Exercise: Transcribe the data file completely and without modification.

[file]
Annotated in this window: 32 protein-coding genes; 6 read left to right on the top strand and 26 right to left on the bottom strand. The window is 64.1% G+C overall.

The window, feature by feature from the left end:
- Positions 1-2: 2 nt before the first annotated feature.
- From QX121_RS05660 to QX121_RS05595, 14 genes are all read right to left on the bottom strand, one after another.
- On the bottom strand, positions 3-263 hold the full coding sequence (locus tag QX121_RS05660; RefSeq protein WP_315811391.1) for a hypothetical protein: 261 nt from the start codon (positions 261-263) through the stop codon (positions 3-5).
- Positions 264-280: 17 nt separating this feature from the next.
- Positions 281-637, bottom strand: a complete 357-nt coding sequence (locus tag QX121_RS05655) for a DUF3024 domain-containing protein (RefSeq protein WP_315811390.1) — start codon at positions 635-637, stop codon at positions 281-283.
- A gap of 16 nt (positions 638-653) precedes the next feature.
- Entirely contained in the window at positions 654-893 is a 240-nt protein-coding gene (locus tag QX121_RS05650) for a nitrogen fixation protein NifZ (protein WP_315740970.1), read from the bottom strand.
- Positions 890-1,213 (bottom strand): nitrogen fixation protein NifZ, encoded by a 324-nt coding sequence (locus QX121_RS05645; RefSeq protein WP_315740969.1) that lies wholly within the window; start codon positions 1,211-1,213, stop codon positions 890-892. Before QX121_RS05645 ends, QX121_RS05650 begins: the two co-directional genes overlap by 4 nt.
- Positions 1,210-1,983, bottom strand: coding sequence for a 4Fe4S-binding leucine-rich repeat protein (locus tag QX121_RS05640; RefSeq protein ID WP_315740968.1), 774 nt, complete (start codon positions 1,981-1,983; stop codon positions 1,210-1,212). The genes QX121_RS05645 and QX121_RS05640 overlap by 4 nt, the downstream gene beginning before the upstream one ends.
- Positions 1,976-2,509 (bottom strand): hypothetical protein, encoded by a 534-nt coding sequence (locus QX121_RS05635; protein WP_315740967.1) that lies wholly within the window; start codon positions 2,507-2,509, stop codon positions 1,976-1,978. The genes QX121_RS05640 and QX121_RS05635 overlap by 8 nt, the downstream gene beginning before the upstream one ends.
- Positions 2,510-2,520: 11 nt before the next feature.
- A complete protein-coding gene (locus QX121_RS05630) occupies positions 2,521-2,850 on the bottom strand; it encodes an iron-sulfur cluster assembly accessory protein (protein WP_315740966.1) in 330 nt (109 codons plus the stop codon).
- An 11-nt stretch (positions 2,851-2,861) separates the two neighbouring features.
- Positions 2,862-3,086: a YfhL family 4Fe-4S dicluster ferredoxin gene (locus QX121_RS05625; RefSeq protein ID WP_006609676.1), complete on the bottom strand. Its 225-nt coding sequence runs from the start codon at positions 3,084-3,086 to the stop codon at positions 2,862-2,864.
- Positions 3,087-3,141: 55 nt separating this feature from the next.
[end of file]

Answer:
Annotated in this window: 32 protein-coding genes; 6 read left to right on the top strand and 26 right to left on the bottom strand. The window is 64.1% G+C overall.

The window, feature by feature from the left end:
- Positions 1-2: 2 nt before the first annotated feature.
- From QX121_RS05660 to QX121_RS05595, 14 genes are all read right to left on the bottom strand, one after another.
- On the bottom strand, positions 3-263 hold the full coding sequence (locus tag QX121_RS05660; RefSeq protein WP_315811391.1) for a hypothetical protein: 261 nt from the start codon (positions 261-263) through the stop codon (positions 3-5).
- Positions 264-280: 17 nt separating this feature from the next.
- Positions 281-637, bottom strand: a complete 357-nt coding sequence (locus tag QX121_RS05655) for a DUF3024 domain-containing protein (RefSeq protein WP_315811390.1) — start codon at positions 635-637, stop codon at positions 281-283.
- A gap of 16 nt (positions 638-653) precedes the next feature.
- Entirely contained in the window at positions 654-893 is a 240-nt protein-coding gene (locus tag QX121_RS05650) for a nitrogen fixation protein NifZ (protein WP_315740970.1), read from the bottom strand.
- Positions 890-1,213 (bottom strand): nitrogen fixation protein NifZ, encoded by a 324-nt coding sequence (locus QX121_RS05645; RefSeq protein WP_315740969.1) that lies wholly within the window; start codon positions 1,211-1,213, stop codon positions 890-892. Before QX121_RS05645 ends, QX121_RS05650 begins: the two co-directional genes overlap by 4 nt.
- Positions 1,210-1,983, bottom strand: coding sequence for a 4Fe4S-binding leucine-rich repeat protein (locus tag QX121_RS05640; RefSeq protein ID WP_315740968.1), 774 nt, complete (start codon positions 1,981-1,983; stop codon positions 1,210-1,212). The genes QX121_RS05645 and QX121_RS05640 overlap by 4 nt, the downstream gene beginning before the upstream one ends.
- Positions 1,976-2,509 (bottom strand): hypothetical protein, encoded by a 534-nt coding sequence (locus QX121_RS05635; protein WP_315740967.1) that lies wholly within the window; start codon positions 2,507-2,509, stop codon positions 1,976-1,978. The genes QX121_RS05640 and QX121_RS05635 overlap by 8 nt, the downstream gene beginning before the upstream one ends.
- Positions 2,510-2,520: 11 nt before the next feature.
- A complete protein-coding gene (locus QX121_RS05630) occupies positions 2,521-2,850 on the bottom strand; it encodes an iron-sulfur cluster assembly accessory protein (protein WP_315740966.1) in 330 nt (109 codons plus the stop codon).
- An 11-nt stretch (positions 2,851-2,861) separates the two neighbouring features.
- Positions 2,862-3,086: a YfhL family 4Fe-4S dicluster ferredoxin gene (locus QX121_RS05625; RefSeq protein ID WP_006609676.1), complete on the bottom strand. Its 225-nt coding sequence runs from the start codon at positions 3,084-3,086 to the stop codon at positions 2,862-2,864.
- Positions 3,087-3,141: 55 nt separating this feature from the next.